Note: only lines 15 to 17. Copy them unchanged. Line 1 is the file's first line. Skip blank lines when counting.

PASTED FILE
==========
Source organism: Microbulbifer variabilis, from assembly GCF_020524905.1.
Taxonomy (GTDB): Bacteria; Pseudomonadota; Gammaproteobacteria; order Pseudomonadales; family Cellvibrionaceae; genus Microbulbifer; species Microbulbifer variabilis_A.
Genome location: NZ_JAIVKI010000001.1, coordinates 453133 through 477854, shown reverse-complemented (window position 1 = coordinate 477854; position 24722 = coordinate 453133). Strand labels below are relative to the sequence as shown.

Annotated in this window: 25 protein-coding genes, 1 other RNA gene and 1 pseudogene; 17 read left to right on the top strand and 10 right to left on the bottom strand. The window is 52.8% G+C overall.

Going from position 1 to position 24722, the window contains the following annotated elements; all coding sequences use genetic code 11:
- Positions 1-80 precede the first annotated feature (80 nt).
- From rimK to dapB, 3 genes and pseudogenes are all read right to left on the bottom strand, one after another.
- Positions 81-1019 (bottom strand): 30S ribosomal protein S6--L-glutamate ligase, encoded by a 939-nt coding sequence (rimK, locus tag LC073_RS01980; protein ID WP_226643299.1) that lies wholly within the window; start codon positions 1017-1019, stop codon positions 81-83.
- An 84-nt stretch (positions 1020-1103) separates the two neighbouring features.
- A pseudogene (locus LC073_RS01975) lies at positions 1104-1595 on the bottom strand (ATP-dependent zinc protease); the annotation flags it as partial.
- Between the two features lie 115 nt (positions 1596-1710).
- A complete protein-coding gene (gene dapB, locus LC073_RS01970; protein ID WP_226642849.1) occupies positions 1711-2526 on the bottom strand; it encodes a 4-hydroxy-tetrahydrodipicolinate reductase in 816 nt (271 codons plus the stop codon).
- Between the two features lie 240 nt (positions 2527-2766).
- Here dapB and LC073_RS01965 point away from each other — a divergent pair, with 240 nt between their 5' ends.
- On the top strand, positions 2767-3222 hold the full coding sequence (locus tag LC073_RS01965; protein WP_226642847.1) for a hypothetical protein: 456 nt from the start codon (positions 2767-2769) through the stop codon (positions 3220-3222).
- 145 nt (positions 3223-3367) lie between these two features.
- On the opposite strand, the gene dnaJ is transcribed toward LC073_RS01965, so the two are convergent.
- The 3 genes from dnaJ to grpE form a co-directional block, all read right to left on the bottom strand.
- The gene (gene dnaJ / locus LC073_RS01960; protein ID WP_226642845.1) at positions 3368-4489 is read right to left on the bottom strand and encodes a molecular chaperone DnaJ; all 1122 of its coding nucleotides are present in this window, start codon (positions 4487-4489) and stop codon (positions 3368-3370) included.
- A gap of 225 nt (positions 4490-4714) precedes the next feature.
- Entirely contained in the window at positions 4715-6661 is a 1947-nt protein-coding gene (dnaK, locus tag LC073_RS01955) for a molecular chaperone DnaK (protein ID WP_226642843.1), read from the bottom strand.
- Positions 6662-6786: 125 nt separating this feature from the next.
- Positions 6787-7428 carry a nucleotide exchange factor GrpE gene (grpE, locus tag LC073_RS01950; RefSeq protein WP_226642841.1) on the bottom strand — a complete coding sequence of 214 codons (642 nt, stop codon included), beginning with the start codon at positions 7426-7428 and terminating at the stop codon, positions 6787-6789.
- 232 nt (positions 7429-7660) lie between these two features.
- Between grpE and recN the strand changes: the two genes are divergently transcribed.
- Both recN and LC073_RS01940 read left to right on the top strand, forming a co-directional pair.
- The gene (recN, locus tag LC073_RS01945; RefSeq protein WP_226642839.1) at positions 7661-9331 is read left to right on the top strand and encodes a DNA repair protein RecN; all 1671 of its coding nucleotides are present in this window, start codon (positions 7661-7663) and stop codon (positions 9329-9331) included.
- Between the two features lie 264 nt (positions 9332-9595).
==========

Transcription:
- On the top strand, positions 2767-3222 hold the full coding sequence (locus tag LC073_RS01965; protein WP_226642847.1) for a hypothetical protein: 456 nt from the start codon (positions 2767-2769) through the stop codon (positions 3220-3222).
- 145 nt (positions 3223-3367) lie between these two features.
- On the opposite strand, the gene dnaJ is transcribed toward LC073_RS01965, so the two are convergent.